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Saturday, February 4, 2012

The art and science of healthcare - and why we need both!

A cornerstone of the "quality" movement in healthcare is the idea that we can't improve what we don't measure.  This has led to any number of achievements that would have been impossible otherwise: reducing hospital infections, improving surgical outcomes and a host of others.  The concept is pretty straightforward.  Absent a good way to measure, reasonable clinicians can (and will) argue incessantly about whether any particular bad outcome was random, or something else.  (A surprising number of physicians - even some with a strong track record of secularism - will attribute the worst outcomes to "God's will."  Go figure.)  But if one hospital's, or one team's, or one surgeon's results are statistically different than another's - whether better or worse - well, then something interesting may be going on.

Another such hallmark is standardization.  Treating the same problem the same way seems pretty logical.  Even when there is more than one right way to do something, standardizing practice keeps down unnecessary complexity in the system, reducing both cost and the likelihood of error.  (For more on the latter, see my last post.) Like measurement, however, the idea of standardizing practices in healthcare brings surprisingly mixed reviews.   We've all heard the mantra:  "practicing medicine is an art."  This happens to be a true statement. However, there is a counter-statement that is just as relevant:  "all that is unscientific isn't necessarily art!"  What IS true is that providing the best healthcare requires that doctors adapt the treatment plan to meet the individual needs (and preferences and values) of each individual patient.   This is what I would call "beneficial variation."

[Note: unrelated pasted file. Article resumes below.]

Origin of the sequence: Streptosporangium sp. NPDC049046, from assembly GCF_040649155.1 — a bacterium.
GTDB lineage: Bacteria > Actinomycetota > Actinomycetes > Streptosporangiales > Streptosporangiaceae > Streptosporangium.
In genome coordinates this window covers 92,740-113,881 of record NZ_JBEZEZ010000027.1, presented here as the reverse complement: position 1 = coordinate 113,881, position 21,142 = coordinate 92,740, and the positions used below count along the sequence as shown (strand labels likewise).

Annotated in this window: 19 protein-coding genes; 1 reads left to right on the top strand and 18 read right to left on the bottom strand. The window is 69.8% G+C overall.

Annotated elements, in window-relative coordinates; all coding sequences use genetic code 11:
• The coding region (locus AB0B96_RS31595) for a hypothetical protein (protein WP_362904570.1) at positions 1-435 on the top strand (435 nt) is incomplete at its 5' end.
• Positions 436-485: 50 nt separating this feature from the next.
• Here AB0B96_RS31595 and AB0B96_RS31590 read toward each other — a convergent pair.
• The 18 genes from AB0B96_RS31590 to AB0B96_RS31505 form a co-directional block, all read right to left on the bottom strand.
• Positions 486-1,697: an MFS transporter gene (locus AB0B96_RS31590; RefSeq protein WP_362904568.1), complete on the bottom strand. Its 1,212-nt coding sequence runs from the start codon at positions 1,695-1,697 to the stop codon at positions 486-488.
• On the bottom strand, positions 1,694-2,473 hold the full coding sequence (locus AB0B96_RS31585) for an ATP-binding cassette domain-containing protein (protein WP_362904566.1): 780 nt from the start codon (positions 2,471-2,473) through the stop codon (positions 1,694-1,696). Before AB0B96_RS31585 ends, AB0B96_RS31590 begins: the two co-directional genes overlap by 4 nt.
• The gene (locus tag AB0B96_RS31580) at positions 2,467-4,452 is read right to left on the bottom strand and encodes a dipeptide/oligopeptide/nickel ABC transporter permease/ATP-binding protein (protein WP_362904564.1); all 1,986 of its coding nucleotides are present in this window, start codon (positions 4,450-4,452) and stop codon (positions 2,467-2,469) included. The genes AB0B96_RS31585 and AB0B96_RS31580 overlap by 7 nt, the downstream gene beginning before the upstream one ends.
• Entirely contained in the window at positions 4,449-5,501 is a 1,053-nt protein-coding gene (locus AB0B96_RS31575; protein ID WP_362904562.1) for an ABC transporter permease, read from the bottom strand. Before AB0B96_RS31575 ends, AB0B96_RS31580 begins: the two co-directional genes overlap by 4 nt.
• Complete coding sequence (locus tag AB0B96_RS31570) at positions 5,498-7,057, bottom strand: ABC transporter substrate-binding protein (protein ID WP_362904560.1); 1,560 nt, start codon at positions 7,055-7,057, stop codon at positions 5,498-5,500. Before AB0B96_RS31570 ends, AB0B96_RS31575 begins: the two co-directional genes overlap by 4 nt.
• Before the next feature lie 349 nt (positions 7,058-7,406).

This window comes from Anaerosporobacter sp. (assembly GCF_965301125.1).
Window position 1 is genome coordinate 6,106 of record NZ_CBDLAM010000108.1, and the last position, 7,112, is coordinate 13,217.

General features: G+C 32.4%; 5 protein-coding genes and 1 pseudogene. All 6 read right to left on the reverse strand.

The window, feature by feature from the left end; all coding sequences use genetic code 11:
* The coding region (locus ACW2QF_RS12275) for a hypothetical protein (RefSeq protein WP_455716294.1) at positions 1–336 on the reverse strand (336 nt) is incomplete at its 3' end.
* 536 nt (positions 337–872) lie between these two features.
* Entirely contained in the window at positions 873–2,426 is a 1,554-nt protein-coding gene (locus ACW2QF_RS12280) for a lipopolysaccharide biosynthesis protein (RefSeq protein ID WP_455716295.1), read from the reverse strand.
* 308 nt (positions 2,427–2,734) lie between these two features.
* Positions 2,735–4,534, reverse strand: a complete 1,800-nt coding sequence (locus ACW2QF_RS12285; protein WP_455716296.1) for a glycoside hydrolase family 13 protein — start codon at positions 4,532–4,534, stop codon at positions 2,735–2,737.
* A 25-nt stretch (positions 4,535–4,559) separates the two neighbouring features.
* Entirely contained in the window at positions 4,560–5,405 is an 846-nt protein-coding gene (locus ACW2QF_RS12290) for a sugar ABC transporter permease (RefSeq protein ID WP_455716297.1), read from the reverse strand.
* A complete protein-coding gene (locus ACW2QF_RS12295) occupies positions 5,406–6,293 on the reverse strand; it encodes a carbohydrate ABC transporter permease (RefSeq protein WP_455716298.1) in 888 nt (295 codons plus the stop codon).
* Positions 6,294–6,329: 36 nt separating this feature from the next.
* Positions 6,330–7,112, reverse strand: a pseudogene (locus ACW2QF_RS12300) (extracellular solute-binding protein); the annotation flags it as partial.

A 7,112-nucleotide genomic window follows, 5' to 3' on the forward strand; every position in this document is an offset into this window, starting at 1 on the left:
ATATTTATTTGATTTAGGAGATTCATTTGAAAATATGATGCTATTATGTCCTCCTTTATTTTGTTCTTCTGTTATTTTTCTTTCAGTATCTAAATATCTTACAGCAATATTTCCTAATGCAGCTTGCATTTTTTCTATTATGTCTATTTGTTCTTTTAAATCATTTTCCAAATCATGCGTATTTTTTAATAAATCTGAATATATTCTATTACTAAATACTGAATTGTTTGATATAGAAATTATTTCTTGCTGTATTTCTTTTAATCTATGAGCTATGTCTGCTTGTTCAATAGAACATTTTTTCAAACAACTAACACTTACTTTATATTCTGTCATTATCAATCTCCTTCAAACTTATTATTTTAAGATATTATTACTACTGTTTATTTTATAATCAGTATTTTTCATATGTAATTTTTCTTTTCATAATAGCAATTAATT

Unfortunately, much of the actual variation in our healthcare system is not of this kind.  It turns out that when different doctors choose different antibiotics to treat the same kind of infection or suggest one operation over another, too often the reason has more to do with the doctor than the patient.  (Question to doc: "Why did you choose this approach?"  Answer:  "Well, that was the way I was trained."  Hearing this expression continues to cause my hair to stand on end.)

Is there, then, any room for "art" in Medicine?  Yes, and the need has never been greater.  More on that tomorrow.

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